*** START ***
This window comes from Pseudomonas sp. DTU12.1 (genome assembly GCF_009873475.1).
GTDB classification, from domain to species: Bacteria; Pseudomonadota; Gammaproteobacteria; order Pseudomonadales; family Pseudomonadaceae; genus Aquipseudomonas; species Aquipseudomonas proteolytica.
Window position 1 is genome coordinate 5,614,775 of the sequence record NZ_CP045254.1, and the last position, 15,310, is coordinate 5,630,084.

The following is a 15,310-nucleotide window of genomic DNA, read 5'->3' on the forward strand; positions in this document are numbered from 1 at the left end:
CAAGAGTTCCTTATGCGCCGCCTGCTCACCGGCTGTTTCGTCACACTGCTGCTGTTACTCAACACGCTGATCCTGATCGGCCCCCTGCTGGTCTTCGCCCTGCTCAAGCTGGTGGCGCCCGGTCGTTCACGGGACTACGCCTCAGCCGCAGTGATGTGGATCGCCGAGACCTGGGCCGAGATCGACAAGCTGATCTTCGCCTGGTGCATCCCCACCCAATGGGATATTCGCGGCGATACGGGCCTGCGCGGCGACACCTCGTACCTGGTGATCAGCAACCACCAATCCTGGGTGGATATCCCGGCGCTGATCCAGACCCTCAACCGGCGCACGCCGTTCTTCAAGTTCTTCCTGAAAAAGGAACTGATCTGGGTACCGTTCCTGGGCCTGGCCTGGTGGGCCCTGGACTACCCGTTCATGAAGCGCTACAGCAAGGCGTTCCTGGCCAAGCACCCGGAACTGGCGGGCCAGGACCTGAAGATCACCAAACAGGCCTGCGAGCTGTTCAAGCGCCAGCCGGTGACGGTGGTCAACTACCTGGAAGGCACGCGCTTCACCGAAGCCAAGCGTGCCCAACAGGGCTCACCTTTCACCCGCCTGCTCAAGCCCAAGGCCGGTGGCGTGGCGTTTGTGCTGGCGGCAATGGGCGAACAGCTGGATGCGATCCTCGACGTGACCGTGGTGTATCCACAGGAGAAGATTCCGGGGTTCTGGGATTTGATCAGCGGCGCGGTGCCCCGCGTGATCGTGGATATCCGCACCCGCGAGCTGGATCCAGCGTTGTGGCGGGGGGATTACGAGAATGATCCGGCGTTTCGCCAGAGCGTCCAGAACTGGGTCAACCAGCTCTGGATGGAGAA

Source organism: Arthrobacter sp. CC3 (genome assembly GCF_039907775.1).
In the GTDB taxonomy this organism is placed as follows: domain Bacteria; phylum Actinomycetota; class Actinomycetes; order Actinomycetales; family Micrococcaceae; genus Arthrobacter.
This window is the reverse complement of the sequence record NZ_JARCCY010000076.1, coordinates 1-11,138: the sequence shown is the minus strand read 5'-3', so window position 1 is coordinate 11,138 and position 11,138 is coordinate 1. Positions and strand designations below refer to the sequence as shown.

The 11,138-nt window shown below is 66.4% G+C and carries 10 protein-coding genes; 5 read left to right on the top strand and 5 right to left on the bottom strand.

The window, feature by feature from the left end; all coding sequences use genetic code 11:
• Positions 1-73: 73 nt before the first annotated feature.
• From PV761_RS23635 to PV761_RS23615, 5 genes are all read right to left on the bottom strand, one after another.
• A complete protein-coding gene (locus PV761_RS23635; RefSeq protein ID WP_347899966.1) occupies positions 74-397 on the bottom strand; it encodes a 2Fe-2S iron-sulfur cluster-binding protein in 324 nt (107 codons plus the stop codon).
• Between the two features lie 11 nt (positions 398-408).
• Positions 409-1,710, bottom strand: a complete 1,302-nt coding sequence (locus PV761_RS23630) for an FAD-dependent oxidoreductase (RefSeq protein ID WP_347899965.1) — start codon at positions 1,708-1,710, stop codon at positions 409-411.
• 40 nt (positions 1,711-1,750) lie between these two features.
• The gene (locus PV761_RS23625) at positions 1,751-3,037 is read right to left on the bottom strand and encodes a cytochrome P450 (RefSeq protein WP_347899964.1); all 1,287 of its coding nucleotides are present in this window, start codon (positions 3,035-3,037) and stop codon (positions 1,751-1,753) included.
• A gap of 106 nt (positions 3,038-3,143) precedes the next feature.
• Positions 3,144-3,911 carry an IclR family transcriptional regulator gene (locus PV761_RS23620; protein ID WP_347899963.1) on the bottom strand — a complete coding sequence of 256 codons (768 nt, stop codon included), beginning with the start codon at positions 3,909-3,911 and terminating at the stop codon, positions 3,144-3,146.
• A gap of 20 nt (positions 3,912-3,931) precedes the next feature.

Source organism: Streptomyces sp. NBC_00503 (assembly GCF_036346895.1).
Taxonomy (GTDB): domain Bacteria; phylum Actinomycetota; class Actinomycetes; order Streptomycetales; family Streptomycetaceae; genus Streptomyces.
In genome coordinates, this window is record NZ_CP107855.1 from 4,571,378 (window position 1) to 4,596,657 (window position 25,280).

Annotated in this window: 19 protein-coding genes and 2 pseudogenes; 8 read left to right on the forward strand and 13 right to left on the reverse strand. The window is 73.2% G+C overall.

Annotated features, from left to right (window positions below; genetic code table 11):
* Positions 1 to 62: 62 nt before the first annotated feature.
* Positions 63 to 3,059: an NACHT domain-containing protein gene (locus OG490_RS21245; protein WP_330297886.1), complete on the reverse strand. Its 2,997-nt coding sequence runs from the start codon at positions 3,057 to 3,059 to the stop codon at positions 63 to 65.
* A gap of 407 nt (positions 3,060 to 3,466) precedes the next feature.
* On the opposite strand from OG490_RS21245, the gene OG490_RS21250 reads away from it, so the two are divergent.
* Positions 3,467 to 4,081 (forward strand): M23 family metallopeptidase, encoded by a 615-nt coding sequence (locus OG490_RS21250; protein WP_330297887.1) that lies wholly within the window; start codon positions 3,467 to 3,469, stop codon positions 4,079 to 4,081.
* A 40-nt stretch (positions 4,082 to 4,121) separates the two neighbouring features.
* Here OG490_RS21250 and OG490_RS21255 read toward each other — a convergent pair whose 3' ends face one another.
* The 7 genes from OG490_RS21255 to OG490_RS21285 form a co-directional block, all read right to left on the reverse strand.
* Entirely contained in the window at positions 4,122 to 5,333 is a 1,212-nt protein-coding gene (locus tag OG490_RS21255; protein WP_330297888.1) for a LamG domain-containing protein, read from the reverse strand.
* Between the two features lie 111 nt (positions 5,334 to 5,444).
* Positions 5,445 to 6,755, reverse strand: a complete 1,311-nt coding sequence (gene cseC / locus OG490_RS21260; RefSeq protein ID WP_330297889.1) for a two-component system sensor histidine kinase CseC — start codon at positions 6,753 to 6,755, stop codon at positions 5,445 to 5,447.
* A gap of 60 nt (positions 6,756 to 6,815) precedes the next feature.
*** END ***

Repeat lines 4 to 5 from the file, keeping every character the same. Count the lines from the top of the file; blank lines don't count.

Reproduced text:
The following is a 15,310-nucleotide window of genomic DNA, read 5'->3' on the forward strand; positions in this document are numbered from 1 at the left end:
CAAGAGTTCCTTATGCGCCGCCTGCTCACCGGCTGTTTCGTCACACTGCTGCTGTTACTCAACACGCTGATCCTGATCGGCCCCCTGCTGGTCTTCGCCCTGCTCAAGCTGGTGGCGCCCGGTCGTTCACGGGACTACGCCTCAGCCGCAGTGATGTGGATCGCCGAGACCTGGGCCGAGATCGACAAGCTGATCTTCGCCTGGTGCATCCCCACCCAATGGGATATTCGCGGCGATACGGGCCTGCGCGGCGACACCTCGTACCTGGTGATCAGCAACCACCAATCCTGGGTGGATATCCCGGCGCTGATCCAGACCCTCAACCGGCGCACGCCGTTCTTCAAGTTCTTCCTGAAAAAGGAACTGATCTGGGTACCGTTCCTGGGCCTGGCCTGGTGGGCCCTGGACTACCCGTTCATGAAGCGCTACAGCAAGGCGTTCCTGGCCAAGCACCCGGAACTGGCGGGCCAGGACCTGAAGATCACCAAACAGGCCTGCGAGCTGTTCAAGCGCCAGCCGGTGACGGTGGTCAACTACCTGGAAGGCACGCGCTTCACCGAAGCCAAGCGTGCCCAACAGGGCTCACCTTTCACCCGCCTGCTCAAGCCCAAGGCCGGTGGCGTGGCGTTTGTGCTGGCGGCAATGGGCGAACAGCTGGATGCGATCCTCGACGTGACCGTGGTGTATCCACAGGAGAAGATTCCGGGGTTCTGGGATTTGATCAGCGGCGCGGTGCCCCGCGTGATCGTGGATATCCGCACCCGCGAGCTGGATCCAGCGTTGTGGCGGGGGGATTACGAGAATGATCCGGCGTTTCGCCAGAGCGTCCAGAACTGGGTCAACCAGCTCTGGATGGAGAA